State Senate Passes Resolution Clarifying that Income Tax is Unconstitutional
Tennessee Center for Policy Research Statement on Passage of Resolution: The Tennessee State Senate completed a milestone last night when it passed Senate Joint Resolution 763, which clarifies that a state income tax is indeed unconstitutional. While it is the position of the Tennessee Center for Policy Research that an income tax is currently prohibited by the state Constitution, recent attempts to revive the income tax debate make it necessary to confirm that Tennesseans will not face this tax in the future. The Tennessee Supreme Court has ruled that an income tax cannot be levied on Tennesseans. However, while compelling precedent, nothing prevents the state’s highest court from doing an about-face if confronted with the issue again. This year, legislation has been filed to enact a state income tax, and a 1999 Attorney General’s opinion stated that if properly worded, an income tax could be enacted by the Legislature. TCPR has therefore worked closely with the resolution’s sponsors to advance the constitutional amendment. “We believe that an income tax is already unconstitutional. Apparently, however, several lawmakers and a former attorney general disagree,” said Justin Owen, TCPR director of policy & general counsel. “That being the case, this amendment would render the persistent efforts by some to strip Tennesseans of their hard-earned income dead in the water.” TCPR applauds those that voted in favor of the resolution, and especially thanks the sponsors of the proposal, Senators Brian Kelsey, Mae Beavers, Diane Black, Dewayne Bunch, Tim Burchett, Mike Faulk, Dolores Gresham, Doug Jackson, Jack Johnson, Bill Ketron, Randy McNally, Mark Norris, Steve Southerland, Jim Tracy, and Bo Watson, and Lt. Gov. Ron Ramsey. The resolution will now be taken up by the House of Representatives. If it passes, both houses of the General Assembly will need to pass it again in 2011 or 2012. It will then be placed before citizens on the ballot in 2014. Tennessee is one of only nine states that do not tax income derived from labor. According to Texans for Fiscal Responsibility, every single day 20,000 taxpayers flee states with income taxes to settle in non-income tax states like Tennessee. Further, since 1967, states that tax income have seen a 42 percent increase in government spending and a 64 percent decline in personal income growth.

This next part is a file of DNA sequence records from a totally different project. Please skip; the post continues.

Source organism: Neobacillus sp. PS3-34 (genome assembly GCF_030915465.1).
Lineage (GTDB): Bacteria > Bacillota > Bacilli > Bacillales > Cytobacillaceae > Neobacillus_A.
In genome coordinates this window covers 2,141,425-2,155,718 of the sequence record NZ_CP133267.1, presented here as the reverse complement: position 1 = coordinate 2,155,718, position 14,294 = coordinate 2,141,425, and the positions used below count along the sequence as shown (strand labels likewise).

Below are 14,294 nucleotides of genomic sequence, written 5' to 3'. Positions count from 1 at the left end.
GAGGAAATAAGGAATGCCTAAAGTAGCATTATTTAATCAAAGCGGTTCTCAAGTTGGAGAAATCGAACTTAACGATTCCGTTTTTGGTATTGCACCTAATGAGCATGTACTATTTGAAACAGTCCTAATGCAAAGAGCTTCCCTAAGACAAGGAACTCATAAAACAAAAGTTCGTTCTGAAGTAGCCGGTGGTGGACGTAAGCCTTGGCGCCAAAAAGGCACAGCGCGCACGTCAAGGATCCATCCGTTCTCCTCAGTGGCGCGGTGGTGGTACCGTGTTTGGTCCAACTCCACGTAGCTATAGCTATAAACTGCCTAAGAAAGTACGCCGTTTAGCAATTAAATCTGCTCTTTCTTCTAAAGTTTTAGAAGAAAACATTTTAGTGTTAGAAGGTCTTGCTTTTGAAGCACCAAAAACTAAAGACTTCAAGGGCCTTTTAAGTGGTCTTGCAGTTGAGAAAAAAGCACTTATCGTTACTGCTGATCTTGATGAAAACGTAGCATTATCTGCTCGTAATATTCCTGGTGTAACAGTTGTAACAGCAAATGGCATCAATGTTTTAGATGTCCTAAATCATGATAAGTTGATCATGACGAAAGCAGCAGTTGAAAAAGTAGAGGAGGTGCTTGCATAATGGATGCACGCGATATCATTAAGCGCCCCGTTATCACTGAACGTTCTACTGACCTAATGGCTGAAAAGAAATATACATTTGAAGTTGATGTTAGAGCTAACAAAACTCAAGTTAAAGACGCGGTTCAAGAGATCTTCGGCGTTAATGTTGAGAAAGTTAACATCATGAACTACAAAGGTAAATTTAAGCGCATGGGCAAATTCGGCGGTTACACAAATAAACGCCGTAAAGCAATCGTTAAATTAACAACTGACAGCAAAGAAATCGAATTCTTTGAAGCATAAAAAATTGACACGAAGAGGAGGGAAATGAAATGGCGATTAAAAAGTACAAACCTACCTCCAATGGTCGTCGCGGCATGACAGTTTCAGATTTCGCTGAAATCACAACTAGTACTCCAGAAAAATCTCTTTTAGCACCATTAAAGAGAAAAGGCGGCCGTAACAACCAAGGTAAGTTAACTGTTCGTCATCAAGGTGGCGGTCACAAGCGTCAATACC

The Tennessee Center for Policy Research is an independent, nonprofit and nonpartisan research organization committed to achieving a freer, more prosperous Tennessee through the ideas of liberty.